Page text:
Ws = 18 – {(2 tan (22/2)) x 8 x3}

Ws = 18 – (0.389 x 8 x 3) = 18 – 9.34 = 8.66 inches

Conclusion:

In summary, keep in mind the following points:

* The IR Window’s optic must be larger than the outside diameter of the IR camera’s lens

* Every IR camera has a Field of View (FOV) defined in degrees across a horizontal and vertical axis. Consult with the camera manufacturer if this is not listed clearly on the specification sheet for your camera

* The Window Field of View (WFOV) rule of thumb using a standard camera and lens is approximately 2 – 3 times the distance from the window to the target.

* Obstructions inside the cabinet may decrease the actual field of view.

Your IR Window vendor, such as IRISS, will provide the expertise in helping your team select the appropriate sized windows for the target objects to be inspected. They have both tools to help calculate window size as well as the expertise with many different kinds of electrical equipment.

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Case Study: ROI for Adopting A Condition Based Maintenance Strategy

A recent case study looks at a paper mill that replace their traditional calendar based inspection program with a condition based maintenance program that allows personnel to inspect energized electrical assets while under full load. Because the inspection process is so easy and safe, they inspect more frequently to help determine asset faults when they arise rather than wait until the asset goes into full failure mode. They have decreased downtime, increased their Mean Time Between Failures and observed a 75% reduction in indirect costs. Save Time, Money and Lives!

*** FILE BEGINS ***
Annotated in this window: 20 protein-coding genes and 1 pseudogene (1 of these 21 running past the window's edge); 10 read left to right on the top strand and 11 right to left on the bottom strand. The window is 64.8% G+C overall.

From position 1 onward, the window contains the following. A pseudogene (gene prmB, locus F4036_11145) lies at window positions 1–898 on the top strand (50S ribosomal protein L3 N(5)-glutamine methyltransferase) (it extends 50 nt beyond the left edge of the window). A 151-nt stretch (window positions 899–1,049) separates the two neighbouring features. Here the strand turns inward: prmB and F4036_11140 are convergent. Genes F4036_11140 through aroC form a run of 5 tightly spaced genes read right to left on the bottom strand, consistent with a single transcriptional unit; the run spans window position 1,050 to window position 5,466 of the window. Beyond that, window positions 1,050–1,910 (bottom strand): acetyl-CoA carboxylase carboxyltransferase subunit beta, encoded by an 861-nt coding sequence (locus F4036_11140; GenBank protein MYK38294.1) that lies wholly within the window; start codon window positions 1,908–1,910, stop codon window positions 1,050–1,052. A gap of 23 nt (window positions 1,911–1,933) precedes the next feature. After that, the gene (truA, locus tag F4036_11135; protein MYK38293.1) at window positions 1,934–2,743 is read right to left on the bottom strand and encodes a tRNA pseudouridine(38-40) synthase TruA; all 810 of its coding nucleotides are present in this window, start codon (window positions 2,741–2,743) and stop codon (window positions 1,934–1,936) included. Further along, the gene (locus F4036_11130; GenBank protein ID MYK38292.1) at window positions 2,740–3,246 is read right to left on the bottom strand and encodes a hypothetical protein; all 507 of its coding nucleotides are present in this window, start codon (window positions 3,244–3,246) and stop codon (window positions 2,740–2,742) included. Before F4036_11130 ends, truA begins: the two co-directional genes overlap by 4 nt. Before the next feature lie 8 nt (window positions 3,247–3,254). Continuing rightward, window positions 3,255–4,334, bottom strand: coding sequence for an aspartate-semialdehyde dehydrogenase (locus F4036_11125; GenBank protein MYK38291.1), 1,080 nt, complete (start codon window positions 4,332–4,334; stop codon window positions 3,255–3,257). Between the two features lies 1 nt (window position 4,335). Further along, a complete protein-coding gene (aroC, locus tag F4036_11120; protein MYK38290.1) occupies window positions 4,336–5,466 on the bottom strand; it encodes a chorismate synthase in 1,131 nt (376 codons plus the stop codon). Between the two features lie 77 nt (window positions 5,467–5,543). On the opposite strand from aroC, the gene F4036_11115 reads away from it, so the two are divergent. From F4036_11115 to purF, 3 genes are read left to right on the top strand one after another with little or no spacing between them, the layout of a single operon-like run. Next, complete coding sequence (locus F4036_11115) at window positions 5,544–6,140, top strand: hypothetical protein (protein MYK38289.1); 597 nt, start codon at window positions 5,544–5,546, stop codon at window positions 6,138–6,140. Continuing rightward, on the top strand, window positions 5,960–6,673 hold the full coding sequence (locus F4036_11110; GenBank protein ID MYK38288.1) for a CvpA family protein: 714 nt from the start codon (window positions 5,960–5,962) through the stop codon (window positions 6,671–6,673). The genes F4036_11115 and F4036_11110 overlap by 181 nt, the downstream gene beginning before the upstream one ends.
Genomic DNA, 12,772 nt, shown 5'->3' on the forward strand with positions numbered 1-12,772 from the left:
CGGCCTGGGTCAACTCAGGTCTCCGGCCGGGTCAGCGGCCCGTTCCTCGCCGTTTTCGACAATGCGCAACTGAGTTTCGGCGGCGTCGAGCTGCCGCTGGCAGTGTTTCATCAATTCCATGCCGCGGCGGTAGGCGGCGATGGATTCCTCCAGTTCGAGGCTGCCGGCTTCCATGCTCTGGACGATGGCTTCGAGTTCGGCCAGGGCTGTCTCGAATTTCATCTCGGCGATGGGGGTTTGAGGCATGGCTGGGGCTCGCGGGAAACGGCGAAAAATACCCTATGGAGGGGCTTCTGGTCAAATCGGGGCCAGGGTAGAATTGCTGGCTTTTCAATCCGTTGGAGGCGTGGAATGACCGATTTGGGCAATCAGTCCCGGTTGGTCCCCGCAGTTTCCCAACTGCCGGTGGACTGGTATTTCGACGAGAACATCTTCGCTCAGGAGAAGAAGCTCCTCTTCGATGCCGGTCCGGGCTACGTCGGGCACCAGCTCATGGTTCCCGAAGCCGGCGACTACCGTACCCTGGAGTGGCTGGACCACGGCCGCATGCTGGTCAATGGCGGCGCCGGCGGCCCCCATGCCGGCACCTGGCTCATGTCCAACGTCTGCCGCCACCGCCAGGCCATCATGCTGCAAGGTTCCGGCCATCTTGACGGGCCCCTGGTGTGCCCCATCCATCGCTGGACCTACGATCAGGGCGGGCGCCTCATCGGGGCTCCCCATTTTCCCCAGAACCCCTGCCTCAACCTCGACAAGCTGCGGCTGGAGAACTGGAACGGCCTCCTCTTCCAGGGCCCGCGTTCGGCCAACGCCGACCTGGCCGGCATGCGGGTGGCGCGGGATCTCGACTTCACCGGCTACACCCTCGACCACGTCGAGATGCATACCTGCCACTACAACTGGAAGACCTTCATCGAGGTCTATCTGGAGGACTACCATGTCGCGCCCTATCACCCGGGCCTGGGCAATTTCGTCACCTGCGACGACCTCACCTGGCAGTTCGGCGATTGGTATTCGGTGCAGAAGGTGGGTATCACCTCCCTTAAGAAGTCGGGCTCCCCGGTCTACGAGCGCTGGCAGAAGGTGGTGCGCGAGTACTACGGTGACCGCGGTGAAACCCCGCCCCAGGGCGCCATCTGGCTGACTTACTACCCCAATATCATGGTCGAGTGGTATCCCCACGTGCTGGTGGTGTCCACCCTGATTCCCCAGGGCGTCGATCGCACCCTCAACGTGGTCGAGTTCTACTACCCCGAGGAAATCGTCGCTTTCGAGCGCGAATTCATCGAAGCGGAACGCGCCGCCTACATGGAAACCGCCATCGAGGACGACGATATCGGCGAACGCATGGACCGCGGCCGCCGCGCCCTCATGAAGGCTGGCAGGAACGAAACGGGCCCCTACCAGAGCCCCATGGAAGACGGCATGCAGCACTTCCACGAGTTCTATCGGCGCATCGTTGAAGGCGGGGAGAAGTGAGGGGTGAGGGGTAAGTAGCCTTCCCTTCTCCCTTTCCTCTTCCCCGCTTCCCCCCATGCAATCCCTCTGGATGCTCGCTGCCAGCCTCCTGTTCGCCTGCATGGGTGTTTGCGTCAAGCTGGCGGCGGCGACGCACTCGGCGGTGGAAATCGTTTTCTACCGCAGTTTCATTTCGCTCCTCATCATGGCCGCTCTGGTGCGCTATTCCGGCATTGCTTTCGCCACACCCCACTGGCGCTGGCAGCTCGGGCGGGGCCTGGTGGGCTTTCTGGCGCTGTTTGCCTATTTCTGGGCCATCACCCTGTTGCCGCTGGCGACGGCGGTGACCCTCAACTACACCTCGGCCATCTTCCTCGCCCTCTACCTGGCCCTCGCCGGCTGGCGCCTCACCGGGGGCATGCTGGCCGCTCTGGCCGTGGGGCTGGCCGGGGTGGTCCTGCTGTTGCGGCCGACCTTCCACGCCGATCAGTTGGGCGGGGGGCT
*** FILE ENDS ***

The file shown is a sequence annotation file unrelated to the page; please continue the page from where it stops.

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Why Condition Based Maintenance Inspections for Electrical Assets?

Traditional, calendar based inspections of energized equipment are time-consuming, risky to personnel and costly for a company. Condition based maintenance inspection tools from IRISS enable electrical assets to be easily, safely and routinely inspected under full load; and, they help companies be compliant to NFPA 70E 2018 Edition guidelines. Find the problem and Fix it BEFORE it Fails!

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Does A Condition Based Maintenance Program Have A Role at Water and Waste Water Treatment Plants?